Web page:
I’m currently teaching my “Monsters in America” course that explores the history of horror narratives in American culture. Part for the requirements for the class involve putting together a project on public horror…a film or PPT that examines a a manifestation of horror in story, historical site, film response, art or public performance. I had an number of wonderful projects that examined everything from a zombie walk to a haunted house to “legend tripping” to local “haunted historical sites.”
I was especially impressed with my student Jacob Graudin’s project on Slender Man. If you are not familair with this monster born from the collective consciousness (and unconsciousness) of the web, Graudin is about to show you the face of digital fear. Enjoy this amazing project…and try not think about what’s behind you in the dark…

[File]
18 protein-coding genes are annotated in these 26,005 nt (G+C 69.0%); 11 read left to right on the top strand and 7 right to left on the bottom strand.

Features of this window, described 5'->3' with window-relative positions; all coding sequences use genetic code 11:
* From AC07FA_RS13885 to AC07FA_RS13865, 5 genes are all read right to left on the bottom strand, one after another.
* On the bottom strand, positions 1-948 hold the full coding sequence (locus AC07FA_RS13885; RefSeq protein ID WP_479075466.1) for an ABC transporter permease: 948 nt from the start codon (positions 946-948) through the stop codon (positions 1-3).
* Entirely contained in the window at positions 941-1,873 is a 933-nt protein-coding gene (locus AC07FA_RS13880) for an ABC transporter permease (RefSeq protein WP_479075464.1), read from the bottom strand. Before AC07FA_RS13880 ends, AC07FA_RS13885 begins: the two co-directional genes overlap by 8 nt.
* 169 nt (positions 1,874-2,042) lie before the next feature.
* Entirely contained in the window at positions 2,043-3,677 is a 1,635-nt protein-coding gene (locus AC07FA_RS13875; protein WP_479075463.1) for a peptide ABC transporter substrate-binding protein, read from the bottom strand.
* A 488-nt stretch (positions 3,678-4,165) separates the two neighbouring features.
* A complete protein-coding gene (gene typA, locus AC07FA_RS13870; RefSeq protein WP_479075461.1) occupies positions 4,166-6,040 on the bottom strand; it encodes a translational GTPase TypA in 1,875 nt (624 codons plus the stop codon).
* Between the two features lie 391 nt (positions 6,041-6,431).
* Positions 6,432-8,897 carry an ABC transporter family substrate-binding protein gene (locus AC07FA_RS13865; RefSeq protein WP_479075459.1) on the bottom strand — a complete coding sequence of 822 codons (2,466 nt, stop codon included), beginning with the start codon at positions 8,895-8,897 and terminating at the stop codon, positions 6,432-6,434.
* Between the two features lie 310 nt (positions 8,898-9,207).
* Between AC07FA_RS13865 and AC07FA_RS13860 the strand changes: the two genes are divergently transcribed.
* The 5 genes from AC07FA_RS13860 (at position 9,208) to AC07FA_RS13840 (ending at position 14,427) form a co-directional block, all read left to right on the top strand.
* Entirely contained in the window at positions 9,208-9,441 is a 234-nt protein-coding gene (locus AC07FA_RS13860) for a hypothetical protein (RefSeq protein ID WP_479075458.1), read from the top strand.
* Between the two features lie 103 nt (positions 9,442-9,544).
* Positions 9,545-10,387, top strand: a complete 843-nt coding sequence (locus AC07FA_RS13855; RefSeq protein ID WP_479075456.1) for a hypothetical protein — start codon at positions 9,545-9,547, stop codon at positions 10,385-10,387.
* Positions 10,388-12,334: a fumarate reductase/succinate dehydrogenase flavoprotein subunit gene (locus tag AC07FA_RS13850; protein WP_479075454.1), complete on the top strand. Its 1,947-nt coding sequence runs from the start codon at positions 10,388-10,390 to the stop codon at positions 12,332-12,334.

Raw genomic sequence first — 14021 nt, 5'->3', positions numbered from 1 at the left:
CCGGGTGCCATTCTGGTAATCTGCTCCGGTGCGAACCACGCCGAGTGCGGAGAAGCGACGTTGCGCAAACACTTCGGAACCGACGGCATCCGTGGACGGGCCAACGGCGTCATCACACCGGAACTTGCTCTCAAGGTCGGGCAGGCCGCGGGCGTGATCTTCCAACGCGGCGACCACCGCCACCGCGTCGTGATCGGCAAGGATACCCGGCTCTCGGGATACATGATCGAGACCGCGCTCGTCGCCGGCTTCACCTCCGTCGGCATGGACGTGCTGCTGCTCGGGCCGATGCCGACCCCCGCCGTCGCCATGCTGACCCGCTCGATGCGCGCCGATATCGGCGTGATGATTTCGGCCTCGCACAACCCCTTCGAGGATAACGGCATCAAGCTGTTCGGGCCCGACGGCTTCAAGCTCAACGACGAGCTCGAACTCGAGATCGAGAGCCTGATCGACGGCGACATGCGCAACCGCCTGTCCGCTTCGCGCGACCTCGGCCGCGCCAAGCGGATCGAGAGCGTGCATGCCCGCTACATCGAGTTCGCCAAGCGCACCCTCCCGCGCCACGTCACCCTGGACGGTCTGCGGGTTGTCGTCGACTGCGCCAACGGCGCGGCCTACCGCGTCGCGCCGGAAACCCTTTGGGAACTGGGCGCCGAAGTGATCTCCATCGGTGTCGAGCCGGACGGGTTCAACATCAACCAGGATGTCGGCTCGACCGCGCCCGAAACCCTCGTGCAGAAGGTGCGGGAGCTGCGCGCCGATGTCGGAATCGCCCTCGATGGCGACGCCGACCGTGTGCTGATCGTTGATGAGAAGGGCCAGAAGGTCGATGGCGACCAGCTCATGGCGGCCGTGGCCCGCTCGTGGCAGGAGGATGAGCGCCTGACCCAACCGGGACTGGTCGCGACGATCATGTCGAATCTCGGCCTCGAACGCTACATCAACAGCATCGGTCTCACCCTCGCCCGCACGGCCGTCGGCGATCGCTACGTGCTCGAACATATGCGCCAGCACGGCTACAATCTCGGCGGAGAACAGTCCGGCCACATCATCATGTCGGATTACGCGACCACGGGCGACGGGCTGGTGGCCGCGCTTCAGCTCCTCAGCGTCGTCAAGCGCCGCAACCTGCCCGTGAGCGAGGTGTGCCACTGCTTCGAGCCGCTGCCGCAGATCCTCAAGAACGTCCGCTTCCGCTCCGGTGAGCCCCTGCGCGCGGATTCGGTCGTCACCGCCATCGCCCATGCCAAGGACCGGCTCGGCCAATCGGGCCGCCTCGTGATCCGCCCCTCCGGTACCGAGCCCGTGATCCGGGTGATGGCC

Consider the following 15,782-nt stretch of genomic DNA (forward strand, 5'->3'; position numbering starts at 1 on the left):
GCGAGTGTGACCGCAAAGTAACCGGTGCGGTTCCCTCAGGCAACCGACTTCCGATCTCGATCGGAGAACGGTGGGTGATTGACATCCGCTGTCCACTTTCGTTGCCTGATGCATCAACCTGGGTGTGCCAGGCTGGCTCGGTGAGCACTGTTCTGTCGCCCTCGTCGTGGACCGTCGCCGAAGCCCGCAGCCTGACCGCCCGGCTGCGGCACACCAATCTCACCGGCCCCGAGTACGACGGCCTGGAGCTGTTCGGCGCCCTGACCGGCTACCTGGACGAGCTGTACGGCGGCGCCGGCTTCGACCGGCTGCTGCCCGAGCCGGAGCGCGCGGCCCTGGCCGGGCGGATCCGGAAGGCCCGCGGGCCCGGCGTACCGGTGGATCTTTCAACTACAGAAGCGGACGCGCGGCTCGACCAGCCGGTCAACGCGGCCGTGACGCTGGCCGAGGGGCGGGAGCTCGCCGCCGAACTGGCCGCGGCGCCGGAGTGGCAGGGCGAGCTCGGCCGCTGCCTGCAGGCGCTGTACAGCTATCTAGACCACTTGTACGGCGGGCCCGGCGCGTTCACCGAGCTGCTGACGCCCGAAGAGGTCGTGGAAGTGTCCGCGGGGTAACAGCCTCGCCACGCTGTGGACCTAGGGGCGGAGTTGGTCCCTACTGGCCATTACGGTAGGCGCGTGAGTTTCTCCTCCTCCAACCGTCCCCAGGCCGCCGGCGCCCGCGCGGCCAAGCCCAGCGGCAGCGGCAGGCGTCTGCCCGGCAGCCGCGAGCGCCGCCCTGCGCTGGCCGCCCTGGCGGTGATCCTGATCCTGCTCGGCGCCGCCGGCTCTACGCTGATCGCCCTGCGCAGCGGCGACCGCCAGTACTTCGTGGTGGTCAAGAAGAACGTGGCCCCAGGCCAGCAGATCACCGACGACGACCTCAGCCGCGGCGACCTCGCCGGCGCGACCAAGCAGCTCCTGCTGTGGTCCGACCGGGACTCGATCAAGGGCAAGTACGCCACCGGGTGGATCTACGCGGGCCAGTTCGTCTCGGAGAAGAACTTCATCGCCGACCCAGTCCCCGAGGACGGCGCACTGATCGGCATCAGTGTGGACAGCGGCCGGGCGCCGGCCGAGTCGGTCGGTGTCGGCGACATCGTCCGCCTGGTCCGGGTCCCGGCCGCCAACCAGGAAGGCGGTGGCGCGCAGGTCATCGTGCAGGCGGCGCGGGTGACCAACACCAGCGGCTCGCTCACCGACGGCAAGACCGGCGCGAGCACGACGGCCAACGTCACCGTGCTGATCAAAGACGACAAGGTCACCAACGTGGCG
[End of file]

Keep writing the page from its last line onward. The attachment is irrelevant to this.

Major: English, concentration in Creative Writing
Favorite films: The Lord of the Rings trilogy, The Thin Red Line, Blade Runner, Spirited Away, Magnolia, Pan’s Labyrinth.
Favorite Horror films: John Carpenter’s The Thing, The Strangers, Nosferatu, The Cabin in the Woods.
Interest in film-making: Started in early adolescence, but has remained unrealized in any major form until recently. I am currently in the conceptual stages of writing a script about a group of vampire hunters (so original).
Slenderman: I was surfing the website KnowYourMeme back in September/October of 2009 when I stumbled across Slenderman, which was a fairly young web legend at the time, yet had nonetheless expanded into the Marble Hornets Youtube videos at the time. At the time a novice in the realm of horror (excluding my high school love of Stephen King), I was quickly sucked in and became morbidly fascinated with the faceless one. Since then, my enjoyment of Slenderman and respect for the myth-making power of the internet have only increased.